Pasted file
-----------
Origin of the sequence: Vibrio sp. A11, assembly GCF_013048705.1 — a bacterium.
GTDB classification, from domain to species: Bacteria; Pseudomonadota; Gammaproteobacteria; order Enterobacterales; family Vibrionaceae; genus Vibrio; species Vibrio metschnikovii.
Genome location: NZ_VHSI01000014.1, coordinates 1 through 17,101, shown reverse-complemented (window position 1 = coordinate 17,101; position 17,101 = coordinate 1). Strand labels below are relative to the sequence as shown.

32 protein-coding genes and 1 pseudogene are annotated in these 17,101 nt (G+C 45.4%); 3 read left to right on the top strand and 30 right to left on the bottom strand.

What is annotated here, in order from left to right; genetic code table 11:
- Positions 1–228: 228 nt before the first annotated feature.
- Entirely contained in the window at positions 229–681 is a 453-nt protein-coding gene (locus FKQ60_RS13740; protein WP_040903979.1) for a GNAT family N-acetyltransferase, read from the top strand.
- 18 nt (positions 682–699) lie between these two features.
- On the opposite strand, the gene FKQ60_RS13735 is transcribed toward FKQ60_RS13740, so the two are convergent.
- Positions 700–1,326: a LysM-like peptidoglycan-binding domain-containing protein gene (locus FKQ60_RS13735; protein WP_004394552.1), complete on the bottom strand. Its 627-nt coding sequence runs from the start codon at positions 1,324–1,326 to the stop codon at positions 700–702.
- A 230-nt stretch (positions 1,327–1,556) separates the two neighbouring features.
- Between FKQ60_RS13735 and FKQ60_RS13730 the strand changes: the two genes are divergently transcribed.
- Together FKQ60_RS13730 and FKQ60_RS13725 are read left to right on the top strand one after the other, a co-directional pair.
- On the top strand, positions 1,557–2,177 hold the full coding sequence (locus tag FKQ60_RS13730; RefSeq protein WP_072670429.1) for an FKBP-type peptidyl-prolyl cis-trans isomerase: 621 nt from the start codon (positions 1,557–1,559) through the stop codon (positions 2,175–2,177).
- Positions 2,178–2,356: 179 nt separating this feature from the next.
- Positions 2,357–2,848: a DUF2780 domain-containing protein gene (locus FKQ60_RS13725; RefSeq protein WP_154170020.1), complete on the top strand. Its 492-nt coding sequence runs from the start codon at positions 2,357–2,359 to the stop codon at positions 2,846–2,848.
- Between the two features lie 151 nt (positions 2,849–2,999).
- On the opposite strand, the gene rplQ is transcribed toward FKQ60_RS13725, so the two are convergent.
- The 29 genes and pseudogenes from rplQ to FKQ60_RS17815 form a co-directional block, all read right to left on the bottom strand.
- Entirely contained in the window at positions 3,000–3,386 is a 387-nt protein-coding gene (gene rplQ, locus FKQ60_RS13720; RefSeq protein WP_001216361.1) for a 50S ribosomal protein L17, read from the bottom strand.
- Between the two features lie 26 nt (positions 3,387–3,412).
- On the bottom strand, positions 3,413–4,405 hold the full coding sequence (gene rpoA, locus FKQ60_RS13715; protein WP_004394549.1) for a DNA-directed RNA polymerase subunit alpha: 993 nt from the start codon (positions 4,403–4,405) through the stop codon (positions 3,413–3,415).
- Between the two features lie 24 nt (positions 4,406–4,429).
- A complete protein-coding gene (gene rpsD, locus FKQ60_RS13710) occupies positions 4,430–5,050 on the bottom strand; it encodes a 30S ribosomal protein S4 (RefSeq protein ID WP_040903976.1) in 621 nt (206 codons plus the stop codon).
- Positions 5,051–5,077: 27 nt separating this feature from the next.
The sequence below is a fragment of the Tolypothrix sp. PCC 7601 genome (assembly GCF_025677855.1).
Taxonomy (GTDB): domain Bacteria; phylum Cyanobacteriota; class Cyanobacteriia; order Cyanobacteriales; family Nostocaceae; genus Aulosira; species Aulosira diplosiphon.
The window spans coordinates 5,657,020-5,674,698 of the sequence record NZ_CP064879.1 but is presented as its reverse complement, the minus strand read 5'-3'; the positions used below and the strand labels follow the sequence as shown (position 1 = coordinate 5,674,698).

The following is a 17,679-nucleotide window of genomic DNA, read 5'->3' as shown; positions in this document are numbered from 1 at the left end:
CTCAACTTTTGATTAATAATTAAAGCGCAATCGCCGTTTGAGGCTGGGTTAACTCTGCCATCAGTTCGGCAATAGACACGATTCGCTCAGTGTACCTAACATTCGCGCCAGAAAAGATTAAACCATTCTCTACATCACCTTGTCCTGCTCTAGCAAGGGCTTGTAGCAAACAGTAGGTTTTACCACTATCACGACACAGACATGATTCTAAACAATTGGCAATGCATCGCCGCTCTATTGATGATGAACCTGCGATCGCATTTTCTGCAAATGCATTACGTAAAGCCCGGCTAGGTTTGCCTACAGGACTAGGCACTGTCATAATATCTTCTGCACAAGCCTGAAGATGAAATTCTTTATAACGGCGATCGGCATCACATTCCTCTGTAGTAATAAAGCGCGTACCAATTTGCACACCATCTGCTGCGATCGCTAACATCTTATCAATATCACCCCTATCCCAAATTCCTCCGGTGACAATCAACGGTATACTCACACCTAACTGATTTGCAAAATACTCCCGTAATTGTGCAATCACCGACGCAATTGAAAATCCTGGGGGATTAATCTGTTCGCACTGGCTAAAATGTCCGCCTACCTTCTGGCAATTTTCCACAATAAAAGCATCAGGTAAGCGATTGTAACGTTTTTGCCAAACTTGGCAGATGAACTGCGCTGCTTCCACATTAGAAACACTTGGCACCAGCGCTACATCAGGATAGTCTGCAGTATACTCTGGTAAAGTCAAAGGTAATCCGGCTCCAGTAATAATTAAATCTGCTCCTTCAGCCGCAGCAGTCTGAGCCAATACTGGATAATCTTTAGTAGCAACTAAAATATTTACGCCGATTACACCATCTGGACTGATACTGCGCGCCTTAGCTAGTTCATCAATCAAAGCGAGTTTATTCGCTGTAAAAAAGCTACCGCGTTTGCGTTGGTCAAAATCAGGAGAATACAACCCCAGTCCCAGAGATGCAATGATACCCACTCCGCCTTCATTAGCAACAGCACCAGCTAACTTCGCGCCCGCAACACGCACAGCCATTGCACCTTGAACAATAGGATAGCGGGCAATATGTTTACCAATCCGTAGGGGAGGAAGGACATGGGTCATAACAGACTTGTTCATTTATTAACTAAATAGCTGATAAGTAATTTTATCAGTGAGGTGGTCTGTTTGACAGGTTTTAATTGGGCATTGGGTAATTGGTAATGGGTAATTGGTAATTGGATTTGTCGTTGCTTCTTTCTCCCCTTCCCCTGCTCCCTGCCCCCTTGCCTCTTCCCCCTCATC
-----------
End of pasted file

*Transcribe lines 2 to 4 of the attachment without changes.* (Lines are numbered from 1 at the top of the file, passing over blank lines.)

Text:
GTDB classification, from domain to species: Bacteria; Pseudomonadota; Gammaproteobacteria; order Enterobacterales; family Vibrionaceae; genus Vibrio; species Vibrio metschnikovii.
Genome location: NZ_VHSI01000014.1, coordinates 1 through 17,101, shown reverse-complemented (window position 1 = coordinate 17,101; position 17,101 = coordinate 1). Strand labels below are relative to the sequence as shown.

32 protein-coding genes and 1 pseudogene are annotated in these 17,101 nt (G+C 45.4%); 3 read left to right on the top strand and 30 right to left on the bottom strand.